As for accepting responsibility, I would only agree if there weren’t this group that some people like to call “Congress”. Maybe you heard of them? Sure, the Executive branch hasn’t been perfect, but Congress has been worse. Unfortunately, it’s easier to blame one person instead of hundreds.

But I guess it just goes to show how divided this country is :/

Cruiser's avatar

@jerv It’s too bad you chose to use Santorum as an example in the point I see you are trying to make. It is easy to kick a clown when he is down but now it the time to get serious not only about your real opponent, but the candidate you choose to hitch your saddle to. ;)

Also I think it is time to cut congress some slack since they are only playing by the rules laid down by Citizens United decision to allow unlimited corporate funds thrown at both sides of the isle to write the narrative we all seem so easily swayed by. Until I see real solutions to the real problems you and I face….I will bite my tongue and wait for the main course to be served during the conventions coming our way.

jerv's avatar

@Cruiser The Republicans are inextricably linked to people like Santorum though, and that really doesn’t help their chances amongst people with brains… including intelligent Conservatives!

Regardless, it’s all a media circus anyways, so how about you and I hit up the concession stand then go watch the freak show?

ratboy's avatar

They won’t be able to make the connection between Darwin and evolution.

Jaxk's avatar

Interesting. The president submitted his budget and no one, let me repeat that, no one voted for it. The vote was 414 -0, not even the most adamant, brainless, cheerleader for Obama, Debbie Wasserman-Shutz, voted for it. Seems to me he has a bit of work to do before he admonishes others for thier budget.

jerv's avatar

@Jaxk I don’t know. Maybe it’s because I’ve seen politicians feint with something utterly batshit before and then “settle” for something that, while saner, is still kind of crazy.

Jaxk's avatar


This is the second year in a row where the president has gotten no one to vote for his budget. And of course, let’s not forget that the Democrats in the Senate haven’t even put anything forward for 3 years. It’s beginning to look like they just don’t want a budget regardless of who puts it forward or what’s in it. So they do what Democrats do. They try to ridicule anyone that tries to do their job.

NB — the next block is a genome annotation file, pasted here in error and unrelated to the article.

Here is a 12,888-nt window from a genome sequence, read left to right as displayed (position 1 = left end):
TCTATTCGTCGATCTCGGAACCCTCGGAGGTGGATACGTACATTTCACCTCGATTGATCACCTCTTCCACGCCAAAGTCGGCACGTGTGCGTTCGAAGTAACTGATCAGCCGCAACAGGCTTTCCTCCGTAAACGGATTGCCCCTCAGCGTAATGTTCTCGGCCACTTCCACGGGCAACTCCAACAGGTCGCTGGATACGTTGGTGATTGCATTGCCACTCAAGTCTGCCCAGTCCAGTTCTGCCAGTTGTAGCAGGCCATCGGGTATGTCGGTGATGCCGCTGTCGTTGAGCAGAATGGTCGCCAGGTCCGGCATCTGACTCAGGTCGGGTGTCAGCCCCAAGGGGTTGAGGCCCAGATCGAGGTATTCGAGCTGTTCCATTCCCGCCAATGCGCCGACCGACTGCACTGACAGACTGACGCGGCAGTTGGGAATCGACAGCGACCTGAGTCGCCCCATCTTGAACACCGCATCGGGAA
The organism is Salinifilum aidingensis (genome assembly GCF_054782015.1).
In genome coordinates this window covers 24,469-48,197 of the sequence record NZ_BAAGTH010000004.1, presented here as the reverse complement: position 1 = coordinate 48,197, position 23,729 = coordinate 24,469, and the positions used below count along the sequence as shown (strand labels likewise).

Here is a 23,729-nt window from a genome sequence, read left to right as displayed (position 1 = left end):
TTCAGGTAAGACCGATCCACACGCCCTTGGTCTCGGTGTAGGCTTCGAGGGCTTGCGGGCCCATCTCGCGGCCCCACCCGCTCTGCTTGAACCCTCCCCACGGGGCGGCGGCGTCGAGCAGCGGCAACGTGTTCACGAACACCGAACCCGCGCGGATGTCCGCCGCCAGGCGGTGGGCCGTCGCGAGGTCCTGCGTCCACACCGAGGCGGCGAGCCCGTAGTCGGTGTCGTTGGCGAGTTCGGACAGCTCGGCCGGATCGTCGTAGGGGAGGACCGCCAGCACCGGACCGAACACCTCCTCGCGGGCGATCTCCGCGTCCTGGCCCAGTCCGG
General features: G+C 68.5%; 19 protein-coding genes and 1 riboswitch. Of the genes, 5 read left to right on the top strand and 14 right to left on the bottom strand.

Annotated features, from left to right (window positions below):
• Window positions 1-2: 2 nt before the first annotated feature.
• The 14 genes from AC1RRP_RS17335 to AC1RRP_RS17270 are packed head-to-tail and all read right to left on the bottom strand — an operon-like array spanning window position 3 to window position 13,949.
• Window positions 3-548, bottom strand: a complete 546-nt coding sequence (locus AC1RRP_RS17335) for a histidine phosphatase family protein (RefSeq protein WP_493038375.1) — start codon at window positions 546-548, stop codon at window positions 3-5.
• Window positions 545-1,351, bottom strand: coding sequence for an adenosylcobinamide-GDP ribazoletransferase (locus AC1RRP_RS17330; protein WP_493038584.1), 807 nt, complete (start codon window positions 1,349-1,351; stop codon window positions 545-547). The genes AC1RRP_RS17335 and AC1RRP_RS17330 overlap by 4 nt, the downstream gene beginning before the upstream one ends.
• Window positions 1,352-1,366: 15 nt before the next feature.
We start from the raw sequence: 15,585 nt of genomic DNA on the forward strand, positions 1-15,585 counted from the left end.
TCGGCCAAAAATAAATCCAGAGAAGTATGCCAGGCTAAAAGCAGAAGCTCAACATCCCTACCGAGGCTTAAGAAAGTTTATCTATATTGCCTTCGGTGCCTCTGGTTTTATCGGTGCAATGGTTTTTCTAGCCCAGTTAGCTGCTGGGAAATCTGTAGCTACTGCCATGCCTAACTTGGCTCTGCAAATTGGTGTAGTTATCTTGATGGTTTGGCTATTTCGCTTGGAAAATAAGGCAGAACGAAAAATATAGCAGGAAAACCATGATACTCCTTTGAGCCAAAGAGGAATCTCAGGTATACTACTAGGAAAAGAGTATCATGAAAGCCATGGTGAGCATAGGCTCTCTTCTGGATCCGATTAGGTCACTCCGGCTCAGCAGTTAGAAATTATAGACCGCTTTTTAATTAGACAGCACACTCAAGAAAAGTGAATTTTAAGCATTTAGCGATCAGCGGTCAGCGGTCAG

jerv's avatar

@Jaxk If I got cock-blocked and held for ransom often enough, I’d give up too :/

Jaxk's avatar


Remember that they didn’t pass a budget even when they had complete control of congress. To say it’s because the Republicans blocked it, is a bit lame. And remember that budget bills only require a simple majority, not 60 votes.

jerv's avatar

@Jaxk Are you saying that it is perfectly acceptable to utterly ignore and trample over the minority party? Do you absolutely support “Tyranny by majority”? Realistically, there are limits to what can be done even with a veto-proof super-majority.
Besides, any budget that funds social programs, or that even thinks about doing anything with taxes aside from more cuts, will only anger Republicans, while any budget that doesn’t won’t get Democratic support, so there its no possible proposal that is worth bringing up unless your intent is to incite and provoke. Compromise is weakness, and non-extremism demonstrates a lack of commitment to the cause.
No, better to let the Republicans dig their own grave. So long as the economy is shaky, whoever controls the budget is a lightning rod for hatred and discontent. Seems like goods politics to me.

Jaxk's avatar


Tyranny by the majority is what we had for the first two years of the Obama administration. It sounds like you don’t want any attempt at finding some middle ground. There are few issues that Democrats and Republicans will agree on but there are a few. Unless Democrats can put something forward, we’ll never know what they are.